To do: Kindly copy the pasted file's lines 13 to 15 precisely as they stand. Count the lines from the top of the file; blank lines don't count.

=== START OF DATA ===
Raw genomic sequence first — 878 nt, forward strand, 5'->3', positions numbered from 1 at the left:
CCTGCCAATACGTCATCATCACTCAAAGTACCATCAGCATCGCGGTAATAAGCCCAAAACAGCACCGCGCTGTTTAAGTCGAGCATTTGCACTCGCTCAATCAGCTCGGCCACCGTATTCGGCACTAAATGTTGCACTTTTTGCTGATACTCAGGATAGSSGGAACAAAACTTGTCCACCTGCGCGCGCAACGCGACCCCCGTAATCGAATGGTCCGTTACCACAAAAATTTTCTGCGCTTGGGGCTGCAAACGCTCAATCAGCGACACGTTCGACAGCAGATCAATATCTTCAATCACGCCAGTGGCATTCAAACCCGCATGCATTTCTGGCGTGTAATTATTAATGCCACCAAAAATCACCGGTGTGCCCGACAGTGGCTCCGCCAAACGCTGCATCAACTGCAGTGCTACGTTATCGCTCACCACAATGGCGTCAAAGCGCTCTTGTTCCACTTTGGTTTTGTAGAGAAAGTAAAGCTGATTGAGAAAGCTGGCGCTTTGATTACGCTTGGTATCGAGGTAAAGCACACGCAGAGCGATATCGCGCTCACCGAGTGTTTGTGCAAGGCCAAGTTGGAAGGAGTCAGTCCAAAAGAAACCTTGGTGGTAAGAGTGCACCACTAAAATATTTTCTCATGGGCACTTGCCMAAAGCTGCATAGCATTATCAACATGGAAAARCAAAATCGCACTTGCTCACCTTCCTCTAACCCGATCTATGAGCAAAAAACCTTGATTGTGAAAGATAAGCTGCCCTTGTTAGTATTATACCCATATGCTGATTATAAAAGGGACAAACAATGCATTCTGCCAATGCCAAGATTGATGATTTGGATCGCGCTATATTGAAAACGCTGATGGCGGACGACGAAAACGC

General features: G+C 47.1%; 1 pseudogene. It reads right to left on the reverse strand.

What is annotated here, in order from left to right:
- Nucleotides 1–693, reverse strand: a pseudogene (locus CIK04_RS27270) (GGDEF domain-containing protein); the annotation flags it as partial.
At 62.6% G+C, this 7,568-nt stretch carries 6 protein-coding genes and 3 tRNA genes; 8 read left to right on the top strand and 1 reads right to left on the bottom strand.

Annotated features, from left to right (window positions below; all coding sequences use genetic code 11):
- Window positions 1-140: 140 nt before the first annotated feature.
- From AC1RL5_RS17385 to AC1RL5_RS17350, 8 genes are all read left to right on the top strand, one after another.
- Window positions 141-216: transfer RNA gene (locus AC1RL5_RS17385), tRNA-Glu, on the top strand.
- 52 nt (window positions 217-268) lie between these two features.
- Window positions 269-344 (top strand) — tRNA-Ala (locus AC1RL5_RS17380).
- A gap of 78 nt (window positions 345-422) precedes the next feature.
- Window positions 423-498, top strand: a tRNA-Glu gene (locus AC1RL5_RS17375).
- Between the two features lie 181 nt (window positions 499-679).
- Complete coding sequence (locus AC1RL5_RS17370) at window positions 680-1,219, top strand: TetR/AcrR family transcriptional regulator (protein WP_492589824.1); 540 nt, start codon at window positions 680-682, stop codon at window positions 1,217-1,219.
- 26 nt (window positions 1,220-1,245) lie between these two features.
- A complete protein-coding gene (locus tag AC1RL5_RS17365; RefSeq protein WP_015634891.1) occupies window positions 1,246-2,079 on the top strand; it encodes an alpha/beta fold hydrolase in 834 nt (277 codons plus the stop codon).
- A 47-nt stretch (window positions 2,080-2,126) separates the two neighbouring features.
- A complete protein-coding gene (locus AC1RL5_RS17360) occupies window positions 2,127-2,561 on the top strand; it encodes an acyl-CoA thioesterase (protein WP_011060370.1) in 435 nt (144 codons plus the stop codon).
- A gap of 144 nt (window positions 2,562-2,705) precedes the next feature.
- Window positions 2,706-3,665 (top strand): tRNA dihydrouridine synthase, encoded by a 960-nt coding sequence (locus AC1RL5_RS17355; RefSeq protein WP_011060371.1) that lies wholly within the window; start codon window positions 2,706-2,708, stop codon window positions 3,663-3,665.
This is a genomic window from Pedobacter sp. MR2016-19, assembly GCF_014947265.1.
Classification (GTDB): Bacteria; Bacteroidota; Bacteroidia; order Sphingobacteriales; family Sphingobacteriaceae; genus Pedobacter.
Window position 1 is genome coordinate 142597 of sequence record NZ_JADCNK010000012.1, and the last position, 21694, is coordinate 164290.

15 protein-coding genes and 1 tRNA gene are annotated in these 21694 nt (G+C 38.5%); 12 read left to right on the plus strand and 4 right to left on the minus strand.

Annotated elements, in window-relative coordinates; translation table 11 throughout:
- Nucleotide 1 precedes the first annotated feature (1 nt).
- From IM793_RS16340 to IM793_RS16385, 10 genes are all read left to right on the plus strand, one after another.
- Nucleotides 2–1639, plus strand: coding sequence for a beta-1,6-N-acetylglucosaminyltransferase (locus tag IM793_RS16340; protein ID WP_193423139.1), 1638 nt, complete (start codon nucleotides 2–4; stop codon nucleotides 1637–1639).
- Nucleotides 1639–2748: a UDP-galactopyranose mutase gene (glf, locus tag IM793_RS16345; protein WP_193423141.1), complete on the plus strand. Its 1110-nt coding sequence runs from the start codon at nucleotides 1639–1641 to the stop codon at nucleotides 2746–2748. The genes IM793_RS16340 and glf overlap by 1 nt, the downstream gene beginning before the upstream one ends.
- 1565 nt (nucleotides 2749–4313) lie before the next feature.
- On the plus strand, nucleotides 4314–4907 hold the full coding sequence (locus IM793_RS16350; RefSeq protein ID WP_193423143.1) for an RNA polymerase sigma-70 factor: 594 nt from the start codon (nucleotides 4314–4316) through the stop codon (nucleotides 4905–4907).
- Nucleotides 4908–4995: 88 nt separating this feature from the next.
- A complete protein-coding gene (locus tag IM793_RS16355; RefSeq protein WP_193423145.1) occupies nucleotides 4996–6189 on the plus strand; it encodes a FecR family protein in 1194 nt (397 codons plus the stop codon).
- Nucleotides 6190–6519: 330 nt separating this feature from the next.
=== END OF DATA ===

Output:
- A gap of 78 nt (window positions 345-422) precedes the next feature.
- Window positions 423-498, top strand: a tRNA-Glu gene (locus AC1RL5_RS17375).
- Between the two features lie 181 nt (window positions 499-679).